Let’s address these two points carefully.  A lot of supplements, especially in tablet form, will include excipients.  These are binders and fillers that help the supplement form into a tablet, which makes it easier for you to swallow.  These are non-active agents, merely there to support the active ingredient reaching your system.  The better the delivery system, the better the bioavailability of the active agent in the supplement.  Simple: the nutritionists, expert in their field, work hard to make sure the vitamin is absorbed in the right place, at the right time for you to feel the benefit.

Secondly, the idea that our food can provide all the nutrients we need and we should not need to resort to taking tablets and capsules.  The soil has been drained of most of its nutrients due to intensive farming techniques.  Pesticides cause the destruction of friendly bacteria and minerals in our foods.  Therefore, we are deficient in many of the important vitamins and minerals that will lead to a healthy mind and body.

The only choice we have in today’s busy, stressful world is the supplement our healthy diet and exercise routine with the nutrients we need.  When woven into a good diet, supplements can improve our health, extend our lives and prevent many diseases, including but not exhaustive: cancer, heart attack and stroke.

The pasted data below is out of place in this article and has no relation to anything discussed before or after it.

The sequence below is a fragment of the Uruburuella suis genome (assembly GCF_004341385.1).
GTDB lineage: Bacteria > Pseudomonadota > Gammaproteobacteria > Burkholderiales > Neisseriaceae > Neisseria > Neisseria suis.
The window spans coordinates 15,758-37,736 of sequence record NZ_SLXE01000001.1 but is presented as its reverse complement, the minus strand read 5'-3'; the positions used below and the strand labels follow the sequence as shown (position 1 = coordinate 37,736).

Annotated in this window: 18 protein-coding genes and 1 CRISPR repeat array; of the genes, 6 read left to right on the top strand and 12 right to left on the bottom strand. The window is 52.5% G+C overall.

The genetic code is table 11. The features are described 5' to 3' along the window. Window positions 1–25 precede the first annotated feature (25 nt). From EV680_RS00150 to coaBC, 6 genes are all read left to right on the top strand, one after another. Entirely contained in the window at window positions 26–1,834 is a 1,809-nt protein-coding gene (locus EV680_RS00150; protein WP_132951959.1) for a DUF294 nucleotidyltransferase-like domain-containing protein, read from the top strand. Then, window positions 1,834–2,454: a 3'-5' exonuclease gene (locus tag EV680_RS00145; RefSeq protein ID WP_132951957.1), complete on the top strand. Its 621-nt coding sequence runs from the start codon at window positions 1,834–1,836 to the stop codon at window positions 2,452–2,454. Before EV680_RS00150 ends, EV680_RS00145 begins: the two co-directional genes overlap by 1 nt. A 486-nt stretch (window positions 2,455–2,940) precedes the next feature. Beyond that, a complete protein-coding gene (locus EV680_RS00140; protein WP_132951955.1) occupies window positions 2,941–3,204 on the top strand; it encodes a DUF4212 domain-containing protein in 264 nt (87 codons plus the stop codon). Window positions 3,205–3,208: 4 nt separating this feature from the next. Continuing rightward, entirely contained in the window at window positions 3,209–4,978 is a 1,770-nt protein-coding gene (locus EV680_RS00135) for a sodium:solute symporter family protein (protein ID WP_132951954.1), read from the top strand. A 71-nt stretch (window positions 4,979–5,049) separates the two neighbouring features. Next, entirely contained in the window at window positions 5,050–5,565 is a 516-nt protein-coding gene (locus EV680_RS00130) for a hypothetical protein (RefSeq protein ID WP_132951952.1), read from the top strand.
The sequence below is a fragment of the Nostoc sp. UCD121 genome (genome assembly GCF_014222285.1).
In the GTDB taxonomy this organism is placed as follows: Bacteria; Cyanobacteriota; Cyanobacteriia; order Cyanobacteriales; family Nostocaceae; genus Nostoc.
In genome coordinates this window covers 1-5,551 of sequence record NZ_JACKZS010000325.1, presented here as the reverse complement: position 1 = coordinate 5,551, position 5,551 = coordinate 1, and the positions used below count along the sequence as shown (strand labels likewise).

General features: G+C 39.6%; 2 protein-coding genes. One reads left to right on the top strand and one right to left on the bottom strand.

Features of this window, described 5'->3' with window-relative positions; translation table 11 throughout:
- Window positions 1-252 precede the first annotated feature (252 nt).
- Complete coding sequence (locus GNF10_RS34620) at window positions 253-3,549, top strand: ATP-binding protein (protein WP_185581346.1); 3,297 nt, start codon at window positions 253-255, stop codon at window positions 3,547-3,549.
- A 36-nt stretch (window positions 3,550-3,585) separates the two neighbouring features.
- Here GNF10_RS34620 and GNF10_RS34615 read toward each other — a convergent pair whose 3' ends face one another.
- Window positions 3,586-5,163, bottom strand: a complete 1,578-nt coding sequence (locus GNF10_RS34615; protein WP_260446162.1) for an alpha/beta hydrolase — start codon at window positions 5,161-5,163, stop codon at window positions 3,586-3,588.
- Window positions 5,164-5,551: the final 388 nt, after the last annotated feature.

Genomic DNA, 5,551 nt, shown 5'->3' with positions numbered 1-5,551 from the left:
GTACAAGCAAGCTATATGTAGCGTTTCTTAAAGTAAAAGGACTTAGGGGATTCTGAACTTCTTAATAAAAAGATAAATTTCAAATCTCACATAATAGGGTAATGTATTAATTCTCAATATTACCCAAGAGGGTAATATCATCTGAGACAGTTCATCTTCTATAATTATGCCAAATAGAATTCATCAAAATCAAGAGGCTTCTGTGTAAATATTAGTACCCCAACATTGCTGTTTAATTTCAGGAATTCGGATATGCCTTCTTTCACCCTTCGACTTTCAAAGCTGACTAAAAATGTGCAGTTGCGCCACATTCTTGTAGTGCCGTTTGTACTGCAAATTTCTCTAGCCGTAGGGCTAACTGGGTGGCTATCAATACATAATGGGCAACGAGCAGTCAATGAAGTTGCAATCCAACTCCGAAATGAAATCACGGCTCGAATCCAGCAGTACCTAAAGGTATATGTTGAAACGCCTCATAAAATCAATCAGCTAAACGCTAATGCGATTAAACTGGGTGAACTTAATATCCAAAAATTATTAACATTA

Number 7: Not understanding the impact prescription drugs can have

This is where you really need to seek advice from a medical professional.  The prescription drugs are always going to be given because someone trained at some point decided the benefits are worth it, despite the side effects.  The algorithm for such risk assessment is far more complex than this article can hope to communicate. So, take advice.

Some ideas of the sort of effect that prescription drugs can have include the diabetic drug metformin and the proton pump inhibitors can cause vitamin B12 deficiency (B12 is quite a sensitive chap… likely to be deficient because of lots different drugs)

Number 8: Believing multi-vitamins will give you all that you need to be healthy